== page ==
The so-called “internet of things” (IoT) is having a positive, transformative effect on industries from agriculture to health care and transportation. But it also brings new security risks. In a new policy study co-published by the Georgia Institute of Technology’s Internet Governance Project and the R Street Institute, Georgia Tech’s Farzaneh Badiei and R Street’s Ian Adams and Joe Kane examine different approaches to IoT security, concluding that market-oriented solutions and incentives, rather than ex-ante regulations and onerous liability rules, are best suited to foster both security and innovation.

“In order to maximize the benefits of the IoT, we must develop a policy framework that is able to keep up with these evolving and expanding threats and that can address the damage caused when security measures fail,” Adams said. “But before any government intervention is undertaken, we should allow security standards to develop spontaneously rather than imposing prescriptive regulation.”

The authors note IoT governance is gradually taking shape through individual actions and the interaction of networks, governments and markets. Currently, it is not clear how the landscape will evolve or which actors will gain prominence in the governance of IoT security, though there are significant reasons to be skeptical of efforts to impose a restrictive regulatory regime on the rapidly-evolving IoT ecosystem.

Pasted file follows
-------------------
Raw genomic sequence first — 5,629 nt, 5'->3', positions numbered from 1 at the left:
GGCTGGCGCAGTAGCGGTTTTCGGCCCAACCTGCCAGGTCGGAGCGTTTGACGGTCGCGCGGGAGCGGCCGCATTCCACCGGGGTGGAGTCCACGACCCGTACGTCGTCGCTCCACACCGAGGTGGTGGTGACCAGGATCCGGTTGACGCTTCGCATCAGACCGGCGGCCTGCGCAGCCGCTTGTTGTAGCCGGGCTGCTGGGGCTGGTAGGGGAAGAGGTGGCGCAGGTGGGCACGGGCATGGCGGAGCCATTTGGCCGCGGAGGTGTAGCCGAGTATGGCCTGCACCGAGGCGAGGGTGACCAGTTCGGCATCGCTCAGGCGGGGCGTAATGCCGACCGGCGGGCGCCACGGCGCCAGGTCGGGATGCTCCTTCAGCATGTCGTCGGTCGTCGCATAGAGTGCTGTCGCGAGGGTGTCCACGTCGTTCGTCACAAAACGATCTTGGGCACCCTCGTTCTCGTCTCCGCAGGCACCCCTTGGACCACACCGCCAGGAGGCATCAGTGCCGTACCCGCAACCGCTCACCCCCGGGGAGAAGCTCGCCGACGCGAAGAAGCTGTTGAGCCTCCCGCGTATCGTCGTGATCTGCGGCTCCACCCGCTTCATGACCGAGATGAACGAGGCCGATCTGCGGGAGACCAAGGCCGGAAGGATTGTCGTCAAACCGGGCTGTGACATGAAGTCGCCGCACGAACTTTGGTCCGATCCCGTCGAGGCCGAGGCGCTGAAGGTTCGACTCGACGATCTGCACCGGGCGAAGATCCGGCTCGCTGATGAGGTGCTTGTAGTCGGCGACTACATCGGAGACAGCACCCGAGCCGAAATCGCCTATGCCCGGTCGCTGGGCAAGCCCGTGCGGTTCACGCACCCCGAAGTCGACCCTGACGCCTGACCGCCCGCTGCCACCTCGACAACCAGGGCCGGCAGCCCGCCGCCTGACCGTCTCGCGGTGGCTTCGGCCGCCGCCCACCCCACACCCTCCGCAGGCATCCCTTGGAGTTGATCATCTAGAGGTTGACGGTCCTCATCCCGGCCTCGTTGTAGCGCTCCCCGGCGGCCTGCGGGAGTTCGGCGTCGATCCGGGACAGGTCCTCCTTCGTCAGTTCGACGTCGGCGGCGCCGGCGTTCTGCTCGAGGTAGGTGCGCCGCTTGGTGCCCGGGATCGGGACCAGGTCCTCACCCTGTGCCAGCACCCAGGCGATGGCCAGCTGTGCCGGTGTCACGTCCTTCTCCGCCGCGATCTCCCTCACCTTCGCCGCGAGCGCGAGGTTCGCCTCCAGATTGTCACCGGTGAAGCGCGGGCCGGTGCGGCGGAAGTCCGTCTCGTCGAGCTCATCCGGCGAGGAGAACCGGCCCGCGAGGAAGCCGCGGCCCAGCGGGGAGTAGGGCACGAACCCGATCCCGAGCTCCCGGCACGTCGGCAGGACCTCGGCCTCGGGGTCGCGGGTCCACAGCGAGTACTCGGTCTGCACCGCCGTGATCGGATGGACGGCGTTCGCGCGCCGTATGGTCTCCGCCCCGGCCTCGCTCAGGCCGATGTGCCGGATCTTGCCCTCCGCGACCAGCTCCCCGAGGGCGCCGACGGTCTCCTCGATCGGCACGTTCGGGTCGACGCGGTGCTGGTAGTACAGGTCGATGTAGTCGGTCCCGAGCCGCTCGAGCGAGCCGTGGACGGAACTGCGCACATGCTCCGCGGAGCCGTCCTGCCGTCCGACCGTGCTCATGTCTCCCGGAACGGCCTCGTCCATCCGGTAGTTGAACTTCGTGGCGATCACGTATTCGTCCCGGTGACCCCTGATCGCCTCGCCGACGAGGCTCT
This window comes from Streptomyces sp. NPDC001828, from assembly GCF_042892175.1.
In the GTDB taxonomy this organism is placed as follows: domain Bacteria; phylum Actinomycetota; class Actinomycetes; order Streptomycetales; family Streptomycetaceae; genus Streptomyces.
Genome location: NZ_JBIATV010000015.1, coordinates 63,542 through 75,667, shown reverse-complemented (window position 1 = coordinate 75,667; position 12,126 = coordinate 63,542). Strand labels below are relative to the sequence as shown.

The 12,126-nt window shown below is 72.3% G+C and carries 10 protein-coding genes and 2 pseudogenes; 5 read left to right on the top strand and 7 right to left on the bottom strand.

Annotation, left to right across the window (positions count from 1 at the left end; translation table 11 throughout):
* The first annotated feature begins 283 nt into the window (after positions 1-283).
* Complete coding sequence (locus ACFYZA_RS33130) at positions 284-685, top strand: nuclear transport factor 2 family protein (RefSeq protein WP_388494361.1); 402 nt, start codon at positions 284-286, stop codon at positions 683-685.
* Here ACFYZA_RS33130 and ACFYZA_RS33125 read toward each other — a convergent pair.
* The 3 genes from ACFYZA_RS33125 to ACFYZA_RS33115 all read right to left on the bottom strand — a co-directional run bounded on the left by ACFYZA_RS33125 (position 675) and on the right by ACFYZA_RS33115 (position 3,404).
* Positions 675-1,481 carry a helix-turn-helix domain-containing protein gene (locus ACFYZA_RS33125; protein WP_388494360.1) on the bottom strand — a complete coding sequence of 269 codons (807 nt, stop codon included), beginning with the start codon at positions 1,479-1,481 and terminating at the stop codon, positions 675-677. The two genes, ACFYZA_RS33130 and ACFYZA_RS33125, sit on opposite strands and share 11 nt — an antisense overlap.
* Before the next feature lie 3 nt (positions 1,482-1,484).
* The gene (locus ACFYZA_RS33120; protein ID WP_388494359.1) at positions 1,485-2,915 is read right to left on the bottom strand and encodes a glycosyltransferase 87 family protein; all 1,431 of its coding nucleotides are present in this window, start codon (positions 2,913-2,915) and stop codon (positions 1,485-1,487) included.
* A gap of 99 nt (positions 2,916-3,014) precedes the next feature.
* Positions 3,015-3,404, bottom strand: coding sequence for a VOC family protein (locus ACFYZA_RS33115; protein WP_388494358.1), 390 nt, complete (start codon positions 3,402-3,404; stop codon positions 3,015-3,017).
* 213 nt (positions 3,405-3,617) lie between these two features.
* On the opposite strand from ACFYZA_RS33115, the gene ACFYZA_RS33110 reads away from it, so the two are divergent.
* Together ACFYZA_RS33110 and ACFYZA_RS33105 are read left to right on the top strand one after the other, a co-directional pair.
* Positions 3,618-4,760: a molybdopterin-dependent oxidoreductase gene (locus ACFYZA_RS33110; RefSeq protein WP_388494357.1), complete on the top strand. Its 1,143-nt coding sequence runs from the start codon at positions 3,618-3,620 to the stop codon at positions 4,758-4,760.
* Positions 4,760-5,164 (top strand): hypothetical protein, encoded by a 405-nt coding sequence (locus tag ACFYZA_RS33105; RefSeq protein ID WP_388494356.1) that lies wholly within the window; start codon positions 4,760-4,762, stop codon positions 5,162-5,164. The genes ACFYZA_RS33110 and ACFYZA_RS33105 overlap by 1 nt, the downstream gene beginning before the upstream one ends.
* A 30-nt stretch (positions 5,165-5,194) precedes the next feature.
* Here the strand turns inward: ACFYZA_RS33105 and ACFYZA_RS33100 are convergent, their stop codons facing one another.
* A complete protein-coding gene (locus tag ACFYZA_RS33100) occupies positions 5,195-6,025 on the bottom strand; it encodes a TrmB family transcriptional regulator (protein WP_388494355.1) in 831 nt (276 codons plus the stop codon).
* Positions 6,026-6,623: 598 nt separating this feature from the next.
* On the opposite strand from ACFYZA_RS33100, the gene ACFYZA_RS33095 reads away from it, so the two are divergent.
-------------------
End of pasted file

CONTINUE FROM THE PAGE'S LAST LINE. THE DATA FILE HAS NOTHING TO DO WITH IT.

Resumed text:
In fact, the IoT security landscape already includes many market mechanisms that can succeed where government action, with its structural limitations, would not. Recognizing that it would be ill-advised to impose a one-size-fits-all regulatory regime, the authors argue that policymakers should encourage these mechanisms, while simultaneously allowing private and multistakeholder standards to develop.

“This is not to say that government cannot take any productive actions in the near term that affect the broader landscape,” Kane said. “For instance, it would be entirely appropriate to clarify existing rules to remove barriers to vulnerability research. But let’s allow the market some time to calibrate to the new terrain. Doing so will maximize innovative use cases for IoT technology, while allowing security practices to be flexible and responsive. While this approach may mean tolerating some near-term failures, in the long run, it is the most likely to maximize the scope of the technology’s benefits.”